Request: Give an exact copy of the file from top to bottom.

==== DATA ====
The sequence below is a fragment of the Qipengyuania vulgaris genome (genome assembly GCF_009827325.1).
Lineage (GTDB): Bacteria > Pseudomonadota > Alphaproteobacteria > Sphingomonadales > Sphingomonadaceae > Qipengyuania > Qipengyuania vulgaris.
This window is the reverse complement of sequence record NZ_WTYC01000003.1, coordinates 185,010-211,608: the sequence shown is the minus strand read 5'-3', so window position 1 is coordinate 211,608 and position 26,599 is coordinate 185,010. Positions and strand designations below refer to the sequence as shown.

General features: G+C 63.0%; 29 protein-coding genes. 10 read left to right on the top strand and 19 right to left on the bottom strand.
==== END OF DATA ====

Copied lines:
The sequence below is a fragment of the Qipengyuania vulgaris genome (genome assembly GCF_009827325.1).
Lineage (GTDB): Bacteria > Pseudomonadota > Alphaproteobacteria > Sphingomonadales > Sphingomonadaceae > Qipengyuania > Qipengyuania vulgaris.
This window is the reverse complement of sequence record NZ_WTYC01000003.1, coordinates 185,010-211,608: the sequence shown is the minus strand read 5'-3', so window position 1 is coordinate 211,608 and position 26,599 is coordinate 185,010. Positions and strand designations below refer to the sequence as shown.

General features: G+C 63.0%; 29 protein-coding genes. 10 read left to right on the top strand and 19 right to left on the bottom strand.